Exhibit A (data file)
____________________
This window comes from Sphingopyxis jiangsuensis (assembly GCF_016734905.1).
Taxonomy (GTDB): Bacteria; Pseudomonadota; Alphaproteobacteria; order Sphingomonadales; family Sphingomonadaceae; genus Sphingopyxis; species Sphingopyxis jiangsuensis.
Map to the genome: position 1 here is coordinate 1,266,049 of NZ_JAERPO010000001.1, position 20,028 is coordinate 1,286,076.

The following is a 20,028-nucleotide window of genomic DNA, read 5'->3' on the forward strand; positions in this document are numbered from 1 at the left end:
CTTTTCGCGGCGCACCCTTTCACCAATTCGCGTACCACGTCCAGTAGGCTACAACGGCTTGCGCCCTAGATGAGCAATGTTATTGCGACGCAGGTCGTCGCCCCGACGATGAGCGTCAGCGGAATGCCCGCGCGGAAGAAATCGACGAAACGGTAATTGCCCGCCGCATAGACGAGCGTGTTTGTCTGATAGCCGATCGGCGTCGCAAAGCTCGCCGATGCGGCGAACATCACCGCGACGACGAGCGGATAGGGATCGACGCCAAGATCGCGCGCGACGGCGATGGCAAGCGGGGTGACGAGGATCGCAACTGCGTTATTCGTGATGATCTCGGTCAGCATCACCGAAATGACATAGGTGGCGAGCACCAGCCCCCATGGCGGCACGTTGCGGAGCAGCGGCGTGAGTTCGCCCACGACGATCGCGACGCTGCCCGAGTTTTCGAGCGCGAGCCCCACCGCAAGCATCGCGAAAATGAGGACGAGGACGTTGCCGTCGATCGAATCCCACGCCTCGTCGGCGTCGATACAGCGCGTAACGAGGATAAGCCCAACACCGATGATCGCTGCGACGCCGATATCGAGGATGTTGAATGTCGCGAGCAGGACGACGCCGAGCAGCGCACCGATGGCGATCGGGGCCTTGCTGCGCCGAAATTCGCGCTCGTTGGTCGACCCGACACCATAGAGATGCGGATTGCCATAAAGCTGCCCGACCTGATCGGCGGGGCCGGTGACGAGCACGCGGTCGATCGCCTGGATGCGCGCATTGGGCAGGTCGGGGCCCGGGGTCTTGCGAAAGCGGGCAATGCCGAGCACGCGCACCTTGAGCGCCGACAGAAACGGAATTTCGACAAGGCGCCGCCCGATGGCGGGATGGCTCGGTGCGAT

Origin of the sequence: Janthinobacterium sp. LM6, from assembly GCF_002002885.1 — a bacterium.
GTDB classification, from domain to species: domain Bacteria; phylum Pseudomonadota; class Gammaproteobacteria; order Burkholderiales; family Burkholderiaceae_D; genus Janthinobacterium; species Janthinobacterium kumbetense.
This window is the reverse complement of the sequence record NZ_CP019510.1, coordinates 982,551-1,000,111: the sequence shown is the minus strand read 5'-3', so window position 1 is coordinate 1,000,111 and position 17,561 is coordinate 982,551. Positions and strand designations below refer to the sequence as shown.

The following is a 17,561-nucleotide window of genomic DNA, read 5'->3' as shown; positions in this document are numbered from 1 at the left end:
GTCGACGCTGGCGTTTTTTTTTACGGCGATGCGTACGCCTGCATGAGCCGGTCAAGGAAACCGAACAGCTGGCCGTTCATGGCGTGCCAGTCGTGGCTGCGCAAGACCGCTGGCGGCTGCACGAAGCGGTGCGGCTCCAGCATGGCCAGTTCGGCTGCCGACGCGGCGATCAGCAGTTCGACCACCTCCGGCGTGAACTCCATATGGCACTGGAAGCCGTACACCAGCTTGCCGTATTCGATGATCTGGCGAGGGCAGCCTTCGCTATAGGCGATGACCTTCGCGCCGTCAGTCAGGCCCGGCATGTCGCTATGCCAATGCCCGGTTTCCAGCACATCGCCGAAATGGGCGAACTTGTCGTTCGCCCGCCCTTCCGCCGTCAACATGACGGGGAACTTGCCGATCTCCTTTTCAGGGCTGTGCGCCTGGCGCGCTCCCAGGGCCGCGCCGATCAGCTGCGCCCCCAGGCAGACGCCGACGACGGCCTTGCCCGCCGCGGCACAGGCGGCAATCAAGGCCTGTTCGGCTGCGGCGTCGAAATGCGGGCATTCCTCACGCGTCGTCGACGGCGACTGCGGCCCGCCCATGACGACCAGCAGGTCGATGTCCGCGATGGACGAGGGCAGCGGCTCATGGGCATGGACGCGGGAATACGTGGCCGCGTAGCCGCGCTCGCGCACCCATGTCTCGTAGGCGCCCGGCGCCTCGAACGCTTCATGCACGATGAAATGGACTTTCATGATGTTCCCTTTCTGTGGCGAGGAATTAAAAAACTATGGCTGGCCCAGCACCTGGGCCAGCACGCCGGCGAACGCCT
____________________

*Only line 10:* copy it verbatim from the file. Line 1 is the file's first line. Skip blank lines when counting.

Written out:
GTCGACGCTGGCGTTTTTTTTTACGGCGATGCGTACGCCTGCATGAGCCGGTCAAGGAAACCGAACAGCTGGCCGTTCATGGCGTGCCAGTCGTGGCTGCGCAAGACCGCTGGCGGCTGCACGAAGCGGTGCGGCTCCAGCATGGCCAGTTCGGCTGCCGACGCGGCGATCAGCAGTTCGACCACCTCCGGCGTGAACTCCATATGGCACTGGAAGCCGTACACCAGCTTGCCGTATTCGATGATCTGGCGAGGGCAGCCTTCGCTATAGGCGATGACCTTCGCGCCGTCAGTCAGGCCCGGCATGTCGCTATGCCAATGCCCGGTTTCCAGCACATCGCCGAAATGGGCGAACTTGTCGTTCGCCCGCCCTTCCGCCGTCAACATGACGGGGAACTTGCCGATCTCCTTTTCAGGGCTGTGCGCCTGGCGCGCTCCCAGGGCCGCGCCGATCAGCTGCGCCCCCAGGCAGACGCCGACGACGGCCTTGCCCGCCGCGGCACAGGCGGCAATCAAGGCCTGTTCGGCTGCGGCGTCGAAATGCGGGCATTCCTCACGCGTCGTCGACGGCGACTGCGGCCCGCCCATGACGACCAGCAGGTCGATGTCCGCGATGGACGAGGGCAGCGGCTCATGGGCATGGACGCGGGAATACGTGGCCGCGTAGCCGCGCTCGCGCACCCATGTCTCGTAGGCGCCCGGCGCCTCGAACGCTTCATGCACGATGAAATGGACTTTCATGATGTTCCCTTTCTGTGGCGAGGAATTAAAAAACTATGGCTGGCCCAGCACCTGGGCCAGCACGCCGGCGAACGCCT